BY GRAHAM MATTHEWS
MELBOURNE The Victorian Labor government sent police and environment department staff to dismantle the Goolengook forest blockade in East Gippsland in the early morning on March 5. The blockade has been the longest running in Australia. It celebrated its fifth anniversary on the evening before the raid.
This is Victoria's most spectacular and irreplaceable old-growth forest, Wilderness Society campaign manager Gavin McFadzean said. It is a stronghold for rare and endangered species including the long-footed potoroo, the spot-tailed quoll and the powerful and sooty owls.
Activists from Friends of the Earth (FoE) are organising an international boycott of forestry products sourced from Victorian native forests. The campaign will involve FoE networks in 66 countries, said FoE forestry spokesperson Anthony Amis.
The attack on the Goolengook blockade comes less than two weeks after the Victorian government announced a 43% reduction in sawlog licences in the East Gippsland region. Our fears are that Premier Steve Bracks' announcement will not reduce logging, but simply increase woodchipping appear to be confirmed, McFadzean said. Old-growth forests are woodchipped and sold for as little as 10 cents a tonne.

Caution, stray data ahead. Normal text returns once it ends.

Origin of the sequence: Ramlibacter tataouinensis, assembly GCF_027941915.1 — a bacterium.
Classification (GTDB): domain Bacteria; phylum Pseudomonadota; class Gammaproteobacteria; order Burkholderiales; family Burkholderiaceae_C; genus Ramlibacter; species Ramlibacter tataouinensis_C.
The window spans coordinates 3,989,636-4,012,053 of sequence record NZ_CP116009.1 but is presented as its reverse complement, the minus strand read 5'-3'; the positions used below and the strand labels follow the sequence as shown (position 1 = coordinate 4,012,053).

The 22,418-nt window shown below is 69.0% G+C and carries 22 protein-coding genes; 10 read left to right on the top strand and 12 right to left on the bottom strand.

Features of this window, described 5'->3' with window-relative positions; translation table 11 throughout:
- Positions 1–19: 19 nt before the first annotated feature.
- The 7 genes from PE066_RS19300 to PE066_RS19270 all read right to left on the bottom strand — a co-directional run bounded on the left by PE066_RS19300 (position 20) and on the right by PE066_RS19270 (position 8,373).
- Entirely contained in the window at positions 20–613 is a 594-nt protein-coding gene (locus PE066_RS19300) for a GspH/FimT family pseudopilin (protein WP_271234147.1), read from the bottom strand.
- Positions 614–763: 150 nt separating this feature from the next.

How can consumers of timber products overseas trust our government management of forests, when the state Labor government continues to log old-growth and high-conservation value forests such as Goolengook?, queried Amis.
Amis said that unless Victoria's forest management and forest products are independently assessed by the Forest Stewardship Council, the international boycott will remain in place indefinitely.
From Green Left Weekly, March 13, 2002.
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